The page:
Court hears complaints on ‘foreign agent’ law

The Russian Federation’s Constitutional Court hears complaints relating to the law on “foreign agents”

St Petersburg, 6 March 2014

The Constitutional Court, under its chairman, Valery Zorkin, began hearing complaints from Russian NGOs on the “foreign agents” law on 6 March.

The third sector was represented in court by a member of the Presidential Council for Civil Society and Human Rights (PCCSHR), Ilyia Shablinsky, his PCCSHR colleague and head of the “Agora” Human Rights Association, Pavel Chikov, and “Agora’s” human rights analyst, Yuri Kostanov.

Following his introductory remarks, Valery Zorkin, expressed regret that the Federation’s former Human Rights Commissioner, Vladimir Lukin, hadn’t been able to attend the session, and warned those present that political statements would be inadmissible, according to the Open News Agency. He was followed by the court’s rapporteur, Sergei Knyazev, who provided details of the complaints. Introductory remarks were also made by a representative of the federal ombudsman.

Legal counsel and lawyers representing the NGOs then argued their case to the court: “By forcing an organisation to be registered by a foreign agent, the state not only demeans their members, but also undermines its very modus operandi. At a meeting of the Presidential Council for Human Rights, I asked the Justice Minister a question as to the definition of a “foreign agent”, but he wasn’t prepared to give an answer” said Shablinsky. He also wondered how one differentiates between civil and political action.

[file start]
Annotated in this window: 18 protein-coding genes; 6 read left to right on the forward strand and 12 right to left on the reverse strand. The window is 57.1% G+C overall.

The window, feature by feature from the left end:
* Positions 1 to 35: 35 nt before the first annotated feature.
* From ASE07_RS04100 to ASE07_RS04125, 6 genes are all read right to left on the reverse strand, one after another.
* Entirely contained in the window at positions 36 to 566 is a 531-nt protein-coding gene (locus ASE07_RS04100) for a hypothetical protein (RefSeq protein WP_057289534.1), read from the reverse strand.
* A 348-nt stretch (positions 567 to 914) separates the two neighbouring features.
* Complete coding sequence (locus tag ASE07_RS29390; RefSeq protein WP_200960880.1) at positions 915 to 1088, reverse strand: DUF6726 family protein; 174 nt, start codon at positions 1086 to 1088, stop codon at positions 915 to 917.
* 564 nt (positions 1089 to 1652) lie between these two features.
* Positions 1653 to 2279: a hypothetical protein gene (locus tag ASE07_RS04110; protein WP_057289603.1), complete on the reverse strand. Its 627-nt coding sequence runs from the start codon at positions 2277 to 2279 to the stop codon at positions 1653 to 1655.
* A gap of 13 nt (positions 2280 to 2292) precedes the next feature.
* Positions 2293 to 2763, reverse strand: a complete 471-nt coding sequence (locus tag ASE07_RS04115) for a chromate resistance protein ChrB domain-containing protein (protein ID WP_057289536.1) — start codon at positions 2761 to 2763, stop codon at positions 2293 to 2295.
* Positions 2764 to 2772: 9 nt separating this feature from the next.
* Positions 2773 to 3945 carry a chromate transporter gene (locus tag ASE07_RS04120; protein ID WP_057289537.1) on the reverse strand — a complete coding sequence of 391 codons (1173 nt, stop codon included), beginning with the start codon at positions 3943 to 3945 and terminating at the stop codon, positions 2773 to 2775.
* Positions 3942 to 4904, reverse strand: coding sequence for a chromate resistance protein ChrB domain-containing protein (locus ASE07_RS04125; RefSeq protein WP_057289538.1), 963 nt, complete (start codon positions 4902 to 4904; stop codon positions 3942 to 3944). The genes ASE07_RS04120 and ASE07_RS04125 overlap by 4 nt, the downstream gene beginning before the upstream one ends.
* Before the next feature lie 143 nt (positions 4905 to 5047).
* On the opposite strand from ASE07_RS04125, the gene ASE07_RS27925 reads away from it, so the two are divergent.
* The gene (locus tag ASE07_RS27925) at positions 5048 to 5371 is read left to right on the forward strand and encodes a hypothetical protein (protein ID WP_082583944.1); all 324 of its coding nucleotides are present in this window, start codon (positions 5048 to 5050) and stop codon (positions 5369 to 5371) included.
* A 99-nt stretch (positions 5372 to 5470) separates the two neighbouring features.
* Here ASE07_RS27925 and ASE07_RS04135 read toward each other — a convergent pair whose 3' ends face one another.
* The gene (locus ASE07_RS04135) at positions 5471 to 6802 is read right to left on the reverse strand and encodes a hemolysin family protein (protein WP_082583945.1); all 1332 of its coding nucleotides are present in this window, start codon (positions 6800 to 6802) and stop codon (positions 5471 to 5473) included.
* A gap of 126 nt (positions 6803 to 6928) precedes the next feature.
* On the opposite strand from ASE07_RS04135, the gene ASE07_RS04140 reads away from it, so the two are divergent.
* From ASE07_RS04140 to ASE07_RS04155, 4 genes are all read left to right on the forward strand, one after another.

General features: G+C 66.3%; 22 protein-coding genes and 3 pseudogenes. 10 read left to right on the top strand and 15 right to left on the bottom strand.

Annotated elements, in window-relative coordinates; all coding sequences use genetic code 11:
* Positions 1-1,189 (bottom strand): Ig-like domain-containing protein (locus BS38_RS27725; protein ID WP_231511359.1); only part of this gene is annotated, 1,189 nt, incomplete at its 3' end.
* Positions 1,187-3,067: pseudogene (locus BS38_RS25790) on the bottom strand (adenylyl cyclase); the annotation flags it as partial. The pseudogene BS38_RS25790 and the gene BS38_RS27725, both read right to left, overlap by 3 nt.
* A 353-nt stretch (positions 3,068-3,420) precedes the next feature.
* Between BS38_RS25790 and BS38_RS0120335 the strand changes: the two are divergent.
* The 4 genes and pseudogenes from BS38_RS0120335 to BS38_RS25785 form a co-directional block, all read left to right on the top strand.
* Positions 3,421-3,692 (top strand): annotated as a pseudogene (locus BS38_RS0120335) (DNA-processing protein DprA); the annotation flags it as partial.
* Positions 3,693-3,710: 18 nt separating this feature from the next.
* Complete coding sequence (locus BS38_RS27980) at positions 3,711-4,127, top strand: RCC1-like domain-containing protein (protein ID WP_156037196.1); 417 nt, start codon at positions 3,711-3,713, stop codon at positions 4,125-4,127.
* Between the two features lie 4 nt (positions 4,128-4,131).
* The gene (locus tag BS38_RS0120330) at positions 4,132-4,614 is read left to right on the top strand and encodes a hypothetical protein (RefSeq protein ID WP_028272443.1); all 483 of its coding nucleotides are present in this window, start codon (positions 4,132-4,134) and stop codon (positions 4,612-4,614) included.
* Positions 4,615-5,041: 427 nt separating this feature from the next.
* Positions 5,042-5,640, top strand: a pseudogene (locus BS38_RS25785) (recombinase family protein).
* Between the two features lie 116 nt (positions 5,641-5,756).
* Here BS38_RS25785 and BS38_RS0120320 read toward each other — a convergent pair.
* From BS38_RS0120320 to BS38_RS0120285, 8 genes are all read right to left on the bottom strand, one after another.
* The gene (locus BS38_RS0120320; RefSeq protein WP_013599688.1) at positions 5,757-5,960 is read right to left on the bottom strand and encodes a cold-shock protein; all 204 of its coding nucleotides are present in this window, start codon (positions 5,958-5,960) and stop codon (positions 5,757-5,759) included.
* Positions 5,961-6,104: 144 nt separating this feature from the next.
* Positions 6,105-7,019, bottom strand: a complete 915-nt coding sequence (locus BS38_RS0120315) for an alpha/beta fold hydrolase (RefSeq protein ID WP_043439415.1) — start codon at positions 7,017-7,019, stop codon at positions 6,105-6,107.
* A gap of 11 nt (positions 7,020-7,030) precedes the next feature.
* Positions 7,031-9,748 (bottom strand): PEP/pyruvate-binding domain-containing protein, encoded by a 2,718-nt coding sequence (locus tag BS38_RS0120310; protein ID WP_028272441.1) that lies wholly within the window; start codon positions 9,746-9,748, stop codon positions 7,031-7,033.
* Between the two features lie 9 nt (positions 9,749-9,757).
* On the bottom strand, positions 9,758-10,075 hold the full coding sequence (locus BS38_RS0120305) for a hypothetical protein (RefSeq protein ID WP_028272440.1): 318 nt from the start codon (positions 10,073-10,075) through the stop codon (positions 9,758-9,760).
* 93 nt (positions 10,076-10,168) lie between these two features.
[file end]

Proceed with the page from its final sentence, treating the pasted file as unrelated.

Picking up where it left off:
Ramil Akhmetgaliev gave an account of an argument he’d had with a member of the Prosecutor’s office on how to apply an understanding of the dictionary definition of the term “agent”. “You can praise members but not criticise them, which affects the way an organisation operates. This is an infringement of freedom of speech. As the Public Prosecutor told the court “you can register yourself as an agent and criticise all you like. The law is discriminatory. Employer associations don’t have to be registered by an agent, yet worker organisations do. Where’s the fairness in that?” said Akhmetgaliev.

Yuri Kostanov reminded the court that the Russian Federation’s Prosecutor General, Yuri Chaika, had spoken of large sums of money that Russian NGOs had received from abroad, although he had yet to receive confirmation of this. In his turn, a representative of the Federation’s State Duma spoke of the rather “questionable” idea that the public through civil associations could participate in state affairs. A representative of the Presidential Council stated that “we would have liked to have found out how NGO money is being spent. Foreign countries will help us, but should not interfere” he said.

A Presidential representative asked for a number of NGOs to be excluded from the complainants. A member of the Federation’s Justice Ministry, Tatiana Vagina, reported that third sector organisations had received 40 billion roubles from overseas sources during 2013.

The Open News Agency reported that no questions relating to the role of the President’s office, State Parliament and Federation Council had been raised with the judges. After all parties had been heard, Valery Zorkin closed the proceedings, explaining that an announcement of the court’s judgement would be made in due course.

Earlier, the department responsible for implementing the “foreign agents” law submitted their response to the Constitutional Court to complaints raised both by the third sector and Vladimir Lukin. This made clear that officials and deputies do not believe that the law is in open breach of the Russian Constitution.

Author: Georgi Ivanushkin

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